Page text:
Sean Endicott brings nearly a decade of experience covering Microsoft and Windows news to Windows Central. He joined our team in 2017 as an app reviewer and now heads up our day-to-day news coverage. If you have a news tip or an app to review, hit him up at sean.endicott@futurenet.com (opens in new tab).

41 Comments
  • Ummm..... .... Windows 7? You know?
  • Technically that happens this year (January 14th, 2020), not 2019. You know? ;)
  • The OneDrive integration in Groove removal still makes no sense to me
  • @MA70mgte. It's penny pinching, as that service does consume some bandwidth and also it forces people to remove their music off one drive. Data redudancy has a cost - one that Microsoft can comfortably absorb but decided not to so they can squeeze out a number that increases their quarter to quarter profit numbers.
  • Our dream of a Surface Phone lives on...
  • Never again I will buy a Microsoft hardware product. I will not trust them any more.
  • Good point regarding whether to buy another hardware product from Microsoft in future. I still have Windows Phones, Microsoft Bands and Kinnects lying around the house. Painful reminders of how fickle Microsoft can be in the consumer space.
  • People should not whine so much about WP, WP10 has had more than >4 year updates (longer than most android phones). Get over it.
  • WP10 hasn't received a notable update since 2017. Barely 2 years of support including apps and features. All Android phones get much better support. Google is still updating all Android phones running Jelly Bean or newer (2012). Name one Windows phone from 2012 that is still actively supported!
  • "Google is still updating all Android phones running Jelly Bean or newer (2012). ", there is difference between supporting the OS and updating the OS, but nice bait.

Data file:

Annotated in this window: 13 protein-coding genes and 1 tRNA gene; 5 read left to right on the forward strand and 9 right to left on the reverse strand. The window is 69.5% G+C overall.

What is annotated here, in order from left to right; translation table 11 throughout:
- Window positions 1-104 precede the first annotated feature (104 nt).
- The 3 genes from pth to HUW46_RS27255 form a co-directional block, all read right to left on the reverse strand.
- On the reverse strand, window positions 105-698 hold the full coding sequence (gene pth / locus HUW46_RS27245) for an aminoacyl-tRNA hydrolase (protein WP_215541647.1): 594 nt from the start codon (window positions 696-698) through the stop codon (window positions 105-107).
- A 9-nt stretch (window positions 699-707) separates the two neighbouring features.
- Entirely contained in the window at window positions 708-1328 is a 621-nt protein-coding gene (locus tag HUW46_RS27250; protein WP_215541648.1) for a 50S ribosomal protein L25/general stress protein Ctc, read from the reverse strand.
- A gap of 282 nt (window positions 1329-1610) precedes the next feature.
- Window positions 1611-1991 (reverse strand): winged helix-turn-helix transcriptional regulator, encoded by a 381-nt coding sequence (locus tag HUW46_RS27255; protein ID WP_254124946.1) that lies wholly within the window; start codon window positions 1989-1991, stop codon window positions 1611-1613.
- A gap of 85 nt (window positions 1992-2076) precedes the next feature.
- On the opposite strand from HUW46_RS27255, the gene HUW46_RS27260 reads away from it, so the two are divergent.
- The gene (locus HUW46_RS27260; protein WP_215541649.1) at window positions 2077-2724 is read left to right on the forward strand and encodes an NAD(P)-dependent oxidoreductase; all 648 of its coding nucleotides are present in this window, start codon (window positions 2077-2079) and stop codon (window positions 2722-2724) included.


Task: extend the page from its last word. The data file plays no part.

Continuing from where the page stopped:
• Not in this case. Google doesn't have to update the OS in order to bring new APIs and features to Android devices. Play Services allows them to update phones and keep apps compatible for several years. Android version updates don't really matter. It isn't like W10 where Microsoft has to update the whole OS just to update the browser.
  • "Android version updates", yes they do matter, OS updates bring & improve features and security. Again this is you having double standards when it comes to iOS or Android vs Windows.
  • @ochhanz What a tone deaf, clueless and mean spirited comment to WP/WM fans who invested both financially and emotionally into MS's mobile efforts over several years.
  • Lol 'invested', we are talking about phones here (most of them budget phones with the 640 as a very popular model), not houses or cars etc.
  • Cry me a river lol, WP 10 has had >4 years of updates, longer than most android phones. My lumia 950 xl still works well.
  • Anniversary update was basically the last update for the L950. Microsoft didn't put effort into apps either. Windows phones suffered from the worst support ever. Microsoft put no effort into the devices, even when designing them. The L950 is probably the worst hardware put in a flagship the past 5 years.
  • How would you know do you own one? Read my last comment.
  • "The L950 is probably the worst hardware put in a flagship the past 5 years.", I agree I like my L950 XL much better ^.^
  • They were both garbage when it came to build quality and materials. Also, the SD810 was almost worse than the SD808 due to the huge amount of heat it put out. Windows Central didn't even review the XL it was so bad.
  • My 950 XL is not hot at all, build quality is great (I have dropped it countless of times and it still works great), buttons are made of metal etc. You really are just trolling or are just throwing out random gibberish.
  • Why the heck is the app still called Groove Music anyway. That makes no sense at all.
  • They should just call it Windows Media Player at this point /sarcasm lol.
  • Awesome article, Sean, thanks.
  • I LOL'ed. Coulda had more Sarah McLachlan tho.
  • The year Microsoft killed what was left of it's consumer business. Xbox only surviving as a future subscription service.
  • You should also mention NEXT Lock Screen. It hasn't been updated for over a year now. I still use it on my S10. It was developed alongside Arrow Launcher. For some reason, Microsoft stopped supporting it when they changed Arrow to Microsoft Launcher. It gives me the daily Bing Wallpapers, and still shows me my notifications, but it is sometimes buggy, and not formatted for my S10 screen size. I wish they would have kept supporting this app!
  • I use Bing app for this purpose. Besides gets updated regularly
  • All of my uploaded music files in Onedrive were wiped out. I am still furious over it.
  • Really? That sucks, didn't happen to me luckily (which I'm thankful for because I have about 110GB of music on there).
  • Errors with cloud storage do happen though rarely, I would suggest buying a tb external hdd for a few bucks and use that as backup.